“Ann Gripper (head honcho on the UCI anti drugs team) invited me to speak at a new initiative – the UCI was going to produce video modules about what the impacts of failing a test are, beyond the health aspect and into the rider’s personal life.

“I never heard back, I’ve rang her a few times, but not heard a word in response.”

Team Whistle was a very professional and organised setup.

Why deny the charges to start with?

“Because Whistle were going to renew with me, if I beat the positive.”

Your hematocrit was at 58, were there any psychological effects?

“There was always anxiety that you were going to get caught and you could feel your heart working harder to pump the blood but psychologically there was no impact.”

Did you never succumb to ‘roid rage, or the like?

“No, because you actually felt good, strong and you recovered very well.”

You tested positive for ‘metabolites of testosterone.’

“Yeah, testosterone is to help you recover, get your hormones back – it’s not to build muscle mass.

“You can take it three ways; as a gel, rubbed into your abdomen: injected into the muscles, that’s longer term and has the downside of being easier to detect in a test; or you can take tablets or capsules.”

EPO – a 10% boost to performance?

“For me, 11 or 12% when injected under the skin.

“It takes three weeks for you to notice the difference but by week four it’s really kicked in. That’s the beauty, you don’t need to take it for a year to get the boost.”

Riders can’t use blood doping on their own.

HGH?

“That’s scary stuff, it can kill you, its purpose is to repair damage. ‘Recovery’ is the word, all the time.”

Cortisone?

“It suppresses the inflammatory response; it takes away the pain!

“You have legs like steel cables and can ride 53 x 11 at 55 kph for 5 K – but it can really mess up your body.

“I developed secondary adrenalin suppression at the end of 2005 – that’s where your body stops producing it, so eventually it becomes worthless.”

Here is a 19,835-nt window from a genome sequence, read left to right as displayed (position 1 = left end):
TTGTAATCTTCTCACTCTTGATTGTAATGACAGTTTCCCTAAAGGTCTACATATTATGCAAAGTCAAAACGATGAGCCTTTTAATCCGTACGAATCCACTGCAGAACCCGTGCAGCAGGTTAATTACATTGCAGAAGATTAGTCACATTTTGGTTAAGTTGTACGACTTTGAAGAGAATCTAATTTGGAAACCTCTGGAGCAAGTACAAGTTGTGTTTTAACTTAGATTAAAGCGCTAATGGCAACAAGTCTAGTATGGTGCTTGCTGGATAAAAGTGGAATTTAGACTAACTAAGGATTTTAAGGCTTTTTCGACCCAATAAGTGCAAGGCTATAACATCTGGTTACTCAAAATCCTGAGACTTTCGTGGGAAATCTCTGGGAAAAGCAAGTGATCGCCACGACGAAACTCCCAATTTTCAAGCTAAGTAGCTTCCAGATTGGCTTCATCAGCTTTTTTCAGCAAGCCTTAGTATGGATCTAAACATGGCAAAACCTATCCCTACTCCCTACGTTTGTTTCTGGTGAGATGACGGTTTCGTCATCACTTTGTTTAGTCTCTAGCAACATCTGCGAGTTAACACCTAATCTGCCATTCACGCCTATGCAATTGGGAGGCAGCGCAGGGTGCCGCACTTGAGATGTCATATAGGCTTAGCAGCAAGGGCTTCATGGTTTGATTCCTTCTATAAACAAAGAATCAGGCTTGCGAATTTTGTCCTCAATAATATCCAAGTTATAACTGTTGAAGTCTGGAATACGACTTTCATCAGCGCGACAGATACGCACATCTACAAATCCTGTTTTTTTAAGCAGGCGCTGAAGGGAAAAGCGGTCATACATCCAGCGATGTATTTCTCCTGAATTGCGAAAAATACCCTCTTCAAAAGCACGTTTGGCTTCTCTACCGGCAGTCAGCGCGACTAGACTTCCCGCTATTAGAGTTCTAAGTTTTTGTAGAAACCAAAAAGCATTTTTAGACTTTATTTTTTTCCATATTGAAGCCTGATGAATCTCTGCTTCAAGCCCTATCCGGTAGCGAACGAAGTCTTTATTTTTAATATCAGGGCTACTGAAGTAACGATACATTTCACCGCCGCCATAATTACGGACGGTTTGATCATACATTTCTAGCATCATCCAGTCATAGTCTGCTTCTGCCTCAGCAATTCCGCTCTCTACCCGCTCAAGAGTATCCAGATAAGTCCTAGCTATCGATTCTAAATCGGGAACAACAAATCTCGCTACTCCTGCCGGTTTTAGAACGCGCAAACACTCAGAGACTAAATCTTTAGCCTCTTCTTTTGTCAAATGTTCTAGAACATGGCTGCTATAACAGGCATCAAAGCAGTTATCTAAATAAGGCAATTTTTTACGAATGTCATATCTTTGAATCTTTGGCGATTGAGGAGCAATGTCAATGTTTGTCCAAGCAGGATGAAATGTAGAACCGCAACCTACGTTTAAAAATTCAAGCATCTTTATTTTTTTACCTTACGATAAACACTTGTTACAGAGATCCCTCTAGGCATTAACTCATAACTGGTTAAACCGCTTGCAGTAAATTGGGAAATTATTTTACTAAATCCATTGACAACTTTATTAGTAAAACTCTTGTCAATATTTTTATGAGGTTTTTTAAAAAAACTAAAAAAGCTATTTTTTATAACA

Insulin?

“Aids recovery, you can store more carbs – but that can kill you too!”

Anabolic steroids?

“Again, recovery, that’s the thing; if you have two riders both at 100% on day one, but day two, one is at 93% and one is only at 90%, who’s more valuable to the team?”

Joe being beaten by Borut Božič in the final stage of the 2006 Vuelta a Cuba.

You mentioned that you took 100 substances.

“I never took that in the same week, but over my career, yeah.

“I kept a log of everything I took, on the one hand I was thinking; ‘this is insane’ but on the other hand, I was thinking; ‘hey! this is neat, I can use all this information in the future and keep the doctor right when he’s telling me to take something that I know doesn’t work for me!’

“I read something that David Millar said and it resonated with me – he wanted to get caught, he knew it was the only way to get out of it, he knew what was doing was wrong, but he wasn’t going to stop.

“Having said that, I never got sloppy or did anything deliberate to get caught, like taking amphetamines on race day.”

Did the drugs use spill in to ‘recreational?’

“No, it was purely business – my mentality was that I was spending the money and taking the risks to only enhance my performance.”

Weren’t you in constant discomfort with all these injections?

“You become very good at self-injecting. But some times your ass did look like a pin cushion, yes.

“Intravenous is best because you can use smaller needles; if you’re injecting into muscles – that’s sore!

“Some guys develop a needle fixation where they always have to be injecting themselves – but I never did.”

Enjoying the sun and the racing, 2006 Volta de Ciclismo Internacional do Estado de São Paulo.

The year of your downfall was 2006; are things better in 2009?

“Better, but not as good as they could be.